As the seventh busy week of my SURF project came and went, I found myself experiencing a serious case of déjà vu. How so you might ask? By taking a visit to Tokyo! Well, to be precise, Little Tokyo. This past weekend was the 70th annual Nisei Week (“nisei” meaning second-generation in Japanese). So, my friends and I decided to head down to Little Tokyo to check out the festivities and eat some delicious food.
Although, it certainly is a hassle and very difficult to get around places in California without a car, it isn’t impossible. Here’s a shot of the inside of the metro train. Thought the closest station to Caltech is a mere inch away when looking on Google maps, it does take about 30 minutes or so of walking to reach it. But, once you’re there, the metro can take you anywhere from downtown LA to the Pacific coast, and you can even connect at Union Station onto the Amtrack and ride it all the way up to San Francisco.
Little Tokyo is about a 40 minute train ride from the Lake Station where my friends and I hopped on (although it's not too bad considering it's about a 25-35 minute car ride and more if the traffic getting into downtown LA is bad, which it usually is). Famished from our trip, my friends and I decided to take a stop at Daikokuya restaurant, which is famous for their ramen. But, being as famous as it is (with over 1700 review on Yelp and a 4-star rating) my friends and I had to wait a good 40 minutes to eat. However, we were willing to wait only because of the festival. Because when there's a festival, there are tons of booths with yummy food for sale! One example?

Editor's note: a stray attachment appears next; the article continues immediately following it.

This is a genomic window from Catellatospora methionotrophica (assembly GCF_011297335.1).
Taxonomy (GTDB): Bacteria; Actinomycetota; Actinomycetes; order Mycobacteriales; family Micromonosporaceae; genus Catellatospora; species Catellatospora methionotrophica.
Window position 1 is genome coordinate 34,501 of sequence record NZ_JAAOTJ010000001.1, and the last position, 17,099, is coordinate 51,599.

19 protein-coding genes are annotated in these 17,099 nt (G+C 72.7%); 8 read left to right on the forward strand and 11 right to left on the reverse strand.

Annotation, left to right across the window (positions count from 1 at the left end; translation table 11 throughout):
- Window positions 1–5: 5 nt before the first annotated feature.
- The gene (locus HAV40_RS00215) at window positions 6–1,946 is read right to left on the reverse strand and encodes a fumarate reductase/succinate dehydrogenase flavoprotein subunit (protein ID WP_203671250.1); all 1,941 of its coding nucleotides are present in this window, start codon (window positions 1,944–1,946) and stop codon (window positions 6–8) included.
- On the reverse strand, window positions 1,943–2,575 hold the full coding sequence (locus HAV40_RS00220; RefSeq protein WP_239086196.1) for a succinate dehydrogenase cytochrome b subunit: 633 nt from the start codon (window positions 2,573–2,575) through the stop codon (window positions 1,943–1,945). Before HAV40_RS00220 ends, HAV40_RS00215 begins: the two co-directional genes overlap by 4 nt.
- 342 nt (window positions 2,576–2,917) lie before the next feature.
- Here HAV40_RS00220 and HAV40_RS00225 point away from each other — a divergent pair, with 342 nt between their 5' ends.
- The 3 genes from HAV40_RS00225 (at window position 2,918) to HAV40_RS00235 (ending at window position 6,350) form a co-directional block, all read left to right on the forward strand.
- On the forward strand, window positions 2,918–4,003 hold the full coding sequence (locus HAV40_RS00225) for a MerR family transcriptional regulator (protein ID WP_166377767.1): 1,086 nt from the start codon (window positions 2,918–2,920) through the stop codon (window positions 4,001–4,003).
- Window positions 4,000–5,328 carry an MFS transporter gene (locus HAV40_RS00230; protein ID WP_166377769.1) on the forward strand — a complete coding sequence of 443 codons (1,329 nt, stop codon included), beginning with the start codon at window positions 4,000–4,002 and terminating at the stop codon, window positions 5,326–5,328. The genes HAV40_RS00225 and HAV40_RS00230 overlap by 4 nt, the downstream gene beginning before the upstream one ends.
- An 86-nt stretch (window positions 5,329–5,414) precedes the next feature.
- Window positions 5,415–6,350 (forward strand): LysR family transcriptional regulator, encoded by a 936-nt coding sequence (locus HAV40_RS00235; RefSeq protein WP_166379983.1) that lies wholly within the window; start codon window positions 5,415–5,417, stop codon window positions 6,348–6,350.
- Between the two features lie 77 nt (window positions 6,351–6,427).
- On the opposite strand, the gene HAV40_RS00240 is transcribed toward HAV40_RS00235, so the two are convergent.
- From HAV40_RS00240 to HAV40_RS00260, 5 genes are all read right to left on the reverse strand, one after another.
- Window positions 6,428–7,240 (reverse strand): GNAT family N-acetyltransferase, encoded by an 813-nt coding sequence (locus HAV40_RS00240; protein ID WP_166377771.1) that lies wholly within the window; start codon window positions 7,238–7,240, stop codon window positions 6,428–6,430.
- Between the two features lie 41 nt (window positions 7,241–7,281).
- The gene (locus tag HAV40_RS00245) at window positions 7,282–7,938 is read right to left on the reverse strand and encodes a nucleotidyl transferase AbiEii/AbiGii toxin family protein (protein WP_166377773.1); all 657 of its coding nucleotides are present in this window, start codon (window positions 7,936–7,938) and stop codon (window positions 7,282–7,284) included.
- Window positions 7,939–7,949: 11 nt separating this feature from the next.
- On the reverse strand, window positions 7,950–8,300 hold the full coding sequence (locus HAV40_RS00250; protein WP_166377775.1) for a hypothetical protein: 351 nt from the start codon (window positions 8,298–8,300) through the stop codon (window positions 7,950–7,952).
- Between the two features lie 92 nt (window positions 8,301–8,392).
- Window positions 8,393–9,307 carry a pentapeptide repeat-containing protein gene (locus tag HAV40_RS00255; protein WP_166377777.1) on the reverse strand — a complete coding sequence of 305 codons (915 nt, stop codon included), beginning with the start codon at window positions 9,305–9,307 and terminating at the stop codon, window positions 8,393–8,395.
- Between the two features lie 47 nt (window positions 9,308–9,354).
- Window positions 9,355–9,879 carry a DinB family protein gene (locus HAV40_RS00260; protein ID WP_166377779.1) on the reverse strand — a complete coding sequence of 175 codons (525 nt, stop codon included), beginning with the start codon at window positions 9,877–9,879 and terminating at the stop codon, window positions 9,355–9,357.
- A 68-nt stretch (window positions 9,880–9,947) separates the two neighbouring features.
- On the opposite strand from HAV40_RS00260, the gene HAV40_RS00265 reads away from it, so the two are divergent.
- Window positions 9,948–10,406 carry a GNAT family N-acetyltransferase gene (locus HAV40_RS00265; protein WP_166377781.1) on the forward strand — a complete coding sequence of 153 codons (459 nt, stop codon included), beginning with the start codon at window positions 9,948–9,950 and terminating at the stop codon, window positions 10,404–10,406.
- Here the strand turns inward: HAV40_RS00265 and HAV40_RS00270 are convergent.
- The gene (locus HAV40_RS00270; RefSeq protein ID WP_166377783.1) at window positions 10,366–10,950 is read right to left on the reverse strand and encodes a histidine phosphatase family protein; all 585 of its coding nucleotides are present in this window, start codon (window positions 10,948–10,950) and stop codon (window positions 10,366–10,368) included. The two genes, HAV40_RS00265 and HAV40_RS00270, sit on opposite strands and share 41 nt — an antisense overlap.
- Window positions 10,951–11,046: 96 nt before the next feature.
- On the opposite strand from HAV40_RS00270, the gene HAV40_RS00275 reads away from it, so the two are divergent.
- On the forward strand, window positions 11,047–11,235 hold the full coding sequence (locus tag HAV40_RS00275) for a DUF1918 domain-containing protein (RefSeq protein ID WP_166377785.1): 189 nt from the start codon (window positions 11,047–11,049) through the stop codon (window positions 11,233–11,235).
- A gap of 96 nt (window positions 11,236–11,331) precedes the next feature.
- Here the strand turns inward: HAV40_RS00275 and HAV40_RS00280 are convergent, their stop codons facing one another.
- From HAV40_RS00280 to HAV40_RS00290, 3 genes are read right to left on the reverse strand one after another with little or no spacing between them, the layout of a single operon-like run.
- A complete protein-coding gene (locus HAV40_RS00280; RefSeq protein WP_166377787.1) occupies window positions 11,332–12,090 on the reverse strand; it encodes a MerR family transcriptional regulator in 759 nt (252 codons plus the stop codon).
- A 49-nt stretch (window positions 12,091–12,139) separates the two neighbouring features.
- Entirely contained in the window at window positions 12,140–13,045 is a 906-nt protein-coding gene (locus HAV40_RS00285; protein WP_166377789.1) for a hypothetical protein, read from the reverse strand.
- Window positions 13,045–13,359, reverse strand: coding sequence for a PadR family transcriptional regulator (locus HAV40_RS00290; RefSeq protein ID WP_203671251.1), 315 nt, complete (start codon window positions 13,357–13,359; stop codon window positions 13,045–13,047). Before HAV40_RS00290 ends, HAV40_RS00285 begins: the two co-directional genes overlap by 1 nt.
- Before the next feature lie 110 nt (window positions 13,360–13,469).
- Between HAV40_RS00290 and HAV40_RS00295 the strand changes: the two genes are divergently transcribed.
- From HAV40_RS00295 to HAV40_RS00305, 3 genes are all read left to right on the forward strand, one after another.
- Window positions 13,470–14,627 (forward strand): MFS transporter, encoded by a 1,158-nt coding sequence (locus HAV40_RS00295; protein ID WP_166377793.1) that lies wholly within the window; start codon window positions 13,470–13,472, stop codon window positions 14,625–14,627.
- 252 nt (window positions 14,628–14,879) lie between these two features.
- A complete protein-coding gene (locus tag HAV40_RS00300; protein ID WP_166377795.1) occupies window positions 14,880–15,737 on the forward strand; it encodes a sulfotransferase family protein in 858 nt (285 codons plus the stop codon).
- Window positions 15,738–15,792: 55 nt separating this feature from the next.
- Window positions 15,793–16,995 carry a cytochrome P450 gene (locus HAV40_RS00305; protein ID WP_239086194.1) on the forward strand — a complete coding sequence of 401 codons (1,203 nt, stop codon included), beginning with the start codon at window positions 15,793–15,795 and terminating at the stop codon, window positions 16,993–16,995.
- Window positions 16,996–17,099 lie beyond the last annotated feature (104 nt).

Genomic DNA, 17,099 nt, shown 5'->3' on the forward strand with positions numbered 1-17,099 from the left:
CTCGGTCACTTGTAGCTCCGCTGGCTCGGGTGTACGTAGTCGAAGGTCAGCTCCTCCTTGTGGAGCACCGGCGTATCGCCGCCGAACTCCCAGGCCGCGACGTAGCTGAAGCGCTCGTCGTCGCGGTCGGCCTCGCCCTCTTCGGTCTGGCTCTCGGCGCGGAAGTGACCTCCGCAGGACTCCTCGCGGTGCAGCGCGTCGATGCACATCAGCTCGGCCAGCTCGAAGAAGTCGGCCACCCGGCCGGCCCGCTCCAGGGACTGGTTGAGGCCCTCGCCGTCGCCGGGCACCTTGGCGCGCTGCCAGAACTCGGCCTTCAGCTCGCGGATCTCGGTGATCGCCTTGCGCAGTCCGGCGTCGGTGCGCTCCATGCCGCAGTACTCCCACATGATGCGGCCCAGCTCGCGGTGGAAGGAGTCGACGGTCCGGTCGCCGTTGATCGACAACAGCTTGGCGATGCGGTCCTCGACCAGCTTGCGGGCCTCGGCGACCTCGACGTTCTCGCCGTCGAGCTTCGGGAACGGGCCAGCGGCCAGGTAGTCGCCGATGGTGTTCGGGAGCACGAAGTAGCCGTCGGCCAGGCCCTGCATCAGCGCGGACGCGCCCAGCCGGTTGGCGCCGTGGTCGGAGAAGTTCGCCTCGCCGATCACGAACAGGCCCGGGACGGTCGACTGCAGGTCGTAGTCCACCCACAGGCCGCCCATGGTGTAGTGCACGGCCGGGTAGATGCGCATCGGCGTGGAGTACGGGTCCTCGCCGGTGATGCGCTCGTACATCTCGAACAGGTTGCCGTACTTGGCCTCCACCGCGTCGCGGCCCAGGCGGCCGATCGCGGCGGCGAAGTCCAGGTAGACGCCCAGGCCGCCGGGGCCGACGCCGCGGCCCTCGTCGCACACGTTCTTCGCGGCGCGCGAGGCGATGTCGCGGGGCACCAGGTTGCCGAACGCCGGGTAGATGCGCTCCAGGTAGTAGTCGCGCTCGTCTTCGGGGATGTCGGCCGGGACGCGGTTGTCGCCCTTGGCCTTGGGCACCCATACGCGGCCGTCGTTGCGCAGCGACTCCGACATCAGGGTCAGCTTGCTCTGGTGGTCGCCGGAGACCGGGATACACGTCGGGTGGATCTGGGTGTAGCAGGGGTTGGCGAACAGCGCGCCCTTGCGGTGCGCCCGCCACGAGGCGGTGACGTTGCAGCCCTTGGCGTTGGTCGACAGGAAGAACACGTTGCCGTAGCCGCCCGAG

This stand selling takoyaki! What is takoyaki you might ask? Well it literally means "grilled octopus". But, to describe it more thoroughly, takoyaki is like a round dumpling with a diced octopus and pickled ginger inside and covered with a special sweet, soy-saucey takoyaki sauce, dried seaweed, Japanese mayonnaise, and green onions. So it might not sound very palatable to the Western tongue, but trust me, they're delicious. And very, very hot! Don't make the mistake some of my friends did and stick the whole ball into your mouth. They told me it was very painful and I'm sure it was very true.
But, back to the food.... After waiting just under 40 minutes, my friends and I headed back to Daikokuya, our hunger partially satiated from our snacking, but still craving more delicious food. And were we rewarded. Pictured is the Daikokuya ramen special: A miso-based broth containing ramen noodles, a hard-boiled egg, tender grilled pork, and lots of green onions and pickled ginger. Though the ramen was a little rubbery for my taste (my friends teased me about being too snobby about Japanese food), the flavor was delicious! Definitely worth the wait :)
After eating, my friend and I decided to check out some more of the booths and stores. But, among the touristy shops, were some more traditional Japanese displays. One being a gallery of flower arrangements. I'm no expert on Japanese flower arrangement so I won't even try to describe their history and purpose other than to say that they sure are unique and very beautiful!
One of my favorite things about being at Caltech in the summer? Having the time to spend time with friends! During the year, while there is always plenty of time to be with friends (read, do problem sets with friends and fall asle... stay awake in class together) it's always difficult to find the time to go places together, if not partly because all of my friends who had a car last year decided to be lazy. But, in the summer, even though SURF takes up most of our times during the weekdays, there's always plenty of time on the weekends to get together and explore more of LA!